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Sometimes, a breakout season is an indicator of big things to come. Other times, not so much.
Let’s gaze back over the past two decades and identify eight MLB players who fall into the latter category, guys who put up a single eye-opening statistical season but never replicated that success.
At least one is still playing and could therefore technically enjoy a comeback. The rest are out of the league, and the die is officially cast on their one-hit-wonder status.
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In 2002, Junior Spivey hit .301 with an .865 OPS for the Arizona Diamondbacks. Playing his first full MLB season at age 27, he made the All-Star team and picked up down-ballot MVP votes.
The following year, he battled injuries. His average dropped to .255, and his OPS plunged to .759. An offseason trade to the Milwaukee Brewers didn’t improve his fortunes.
By 2005, his slash line had fallen to .232/.315/.378 in 77 games between the Brewers and Washington Nationals, and he never played another big league inning.
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In 2005, the Houston Astros made their first World Series in franchise history with help from right fielder Jason Lane.
The 28-year-old swatted 26 home runs and 34 doubles and posted an .815 OPS, then he hit two home runs in the National League Championship Series against the St. Louis Cardinals. (The ‘Stros were in the Senior Circuit at that point.)
It would prove to be Lane’s only full season as an MLB regular. He hit a scant .201 in 112 games with Houston the following year and hit .175 between the Astros and San Diego Padres in 2007.
Lane briefly returned to the majors as a 37-year-old pitcher in 2014, throwing 10.1 innings, posting a 0.87 ERA for San Diego and adding an interesting footnote to his career.
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In 2009, Chris Coghlan hit .321 with an .850 OPS in 128 games for the Florida Marlins and won National League Rookie of the Year honors.
In the subsequent four seasons with the Marlins, he posted a much-less-impressive .659 OPS, and the Fish finally cut bait and let him loose.
Coghlan enjoyed a decent bounce-back campaign with the Chicago Cubs in 2015 when he hit. 250 with 16 home runs, but his numbers soon returned to sub-replacement-level, and he was out of the league after the 2017 season.
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Evan Meek was an All-Star with the Pittsburgh Pirates in 2010, which says a lot about the sorry state of the Bucs roster that season.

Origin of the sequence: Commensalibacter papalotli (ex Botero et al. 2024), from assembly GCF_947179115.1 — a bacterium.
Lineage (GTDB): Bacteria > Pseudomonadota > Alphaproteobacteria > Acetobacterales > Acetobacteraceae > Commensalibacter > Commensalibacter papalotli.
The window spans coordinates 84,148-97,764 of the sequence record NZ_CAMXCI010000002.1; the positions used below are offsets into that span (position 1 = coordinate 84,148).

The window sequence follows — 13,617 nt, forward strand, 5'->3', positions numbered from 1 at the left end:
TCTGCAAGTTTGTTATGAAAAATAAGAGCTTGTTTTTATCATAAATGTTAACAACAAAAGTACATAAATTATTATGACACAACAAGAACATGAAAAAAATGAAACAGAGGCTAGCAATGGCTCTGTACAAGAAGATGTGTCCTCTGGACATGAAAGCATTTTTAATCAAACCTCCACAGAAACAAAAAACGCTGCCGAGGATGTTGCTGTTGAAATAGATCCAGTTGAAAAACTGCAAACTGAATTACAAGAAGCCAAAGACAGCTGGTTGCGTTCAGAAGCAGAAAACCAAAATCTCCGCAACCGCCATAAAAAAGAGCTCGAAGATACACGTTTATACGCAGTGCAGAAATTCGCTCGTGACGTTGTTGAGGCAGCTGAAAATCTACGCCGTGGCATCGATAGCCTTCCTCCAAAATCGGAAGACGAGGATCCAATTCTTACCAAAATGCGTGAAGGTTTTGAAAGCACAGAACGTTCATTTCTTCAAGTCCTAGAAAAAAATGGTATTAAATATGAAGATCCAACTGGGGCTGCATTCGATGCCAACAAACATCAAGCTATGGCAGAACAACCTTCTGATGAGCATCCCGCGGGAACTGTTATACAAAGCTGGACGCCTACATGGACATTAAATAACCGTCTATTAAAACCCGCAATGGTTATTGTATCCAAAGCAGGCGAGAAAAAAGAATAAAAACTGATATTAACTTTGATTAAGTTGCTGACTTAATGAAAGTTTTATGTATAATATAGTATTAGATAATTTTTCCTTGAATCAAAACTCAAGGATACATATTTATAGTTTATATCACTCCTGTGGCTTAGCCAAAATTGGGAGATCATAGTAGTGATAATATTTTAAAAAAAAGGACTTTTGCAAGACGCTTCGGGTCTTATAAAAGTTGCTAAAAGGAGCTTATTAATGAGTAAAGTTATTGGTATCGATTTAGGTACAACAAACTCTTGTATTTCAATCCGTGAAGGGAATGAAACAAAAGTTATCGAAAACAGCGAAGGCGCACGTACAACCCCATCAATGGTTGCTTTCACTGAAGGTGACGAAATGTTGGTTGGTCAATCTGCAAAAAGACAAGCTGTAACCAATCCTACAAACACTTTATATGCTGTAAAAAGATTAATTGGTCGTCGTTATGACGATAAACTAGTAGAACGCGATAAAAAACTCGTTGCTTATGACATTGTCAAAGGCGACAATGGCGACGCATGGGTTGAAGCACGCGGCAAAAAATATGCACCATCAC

Still, Meek pitched well for those dismal 105-loss Pirates, posting a 2.14 ERA in 80 innings out of the bullpen while flashing a solid mid-90s fastball.
A shoulder injury in 2011 derailed his career, however, and he threw just 56 more big league frames before hanging it up after the 2014 season.
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If nothing else, Peter Bourjos is the answer to an interesting trivia question: Who was the Los Angeles Angels’ center fielder before Mike Trout?
Bourjos had a solid season in 2011. He hit .271 with 12 home runs, 22 stolen bases and an American League-leading 11 triples.
The following year, he began the season as the Halos’ starting center fielder. But by late April, Trout was promoted to the big leagues, and Bourjos was sent to the bench.
He played for four different teams between 2014 and 2018 and returned to the Angels in 2019, hitting .091 in 26 games.
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In 2011, Mike Morse hit 31 home runs with a .910 OPS for the Washington Nationals. At age 29, he appeared ready to live up to his nickname, The Beast.
Injuries and inconsistency interceded, however, and Morse never again reached 20 home runs.
He was a key member of the San Francisco Giants’ 2014 championship team and hit a huge pinch-hit home run in Game 5 of the National League Championship Series.
But his impressive power continued to dwindle, and he was finished after hitting .194 in 24 games with San Francisco in 2017.
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Alexi Ogando was a big part of the Texas Rangers rotation in 2011.
A converted outfielder, he finished 13-8 with a 3.51 ERA, made the All-Star team and helped Texas win a second consecutive AL pennant.
After a move to the bullpen in 2012, Ogando was hit by injury in 2013 and was never the same.
He bounced from the Boston Red Sox in 2015 to the Atlanta Braves in 2016, missed the 2017 season entirely and threw just one inning with the Cleveland Indians in 2018.
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Aaron Sanchez threw like an ace for the Toronto Blue Jays in 2016. During his age-23 season, the right-hander led the American League with a 3.00 ERA and went 15-2 in 192 innings.
He also made the All-Star team and finished seventh in Cy Young Award balloting.
Since then, he has battled injuries and control issues and has never posted an ERA below 4.25. He was dealt to the Houston Astros in 2019, but shoulder surgery put him on the shelf.
Sanchez is still just 27, meaning a comeback could be in the offing. For now, though, his brilliant ’16 effort looks more like an anomaly than a harbinger of greatness.
All statistics courtesy of Baseball Reference.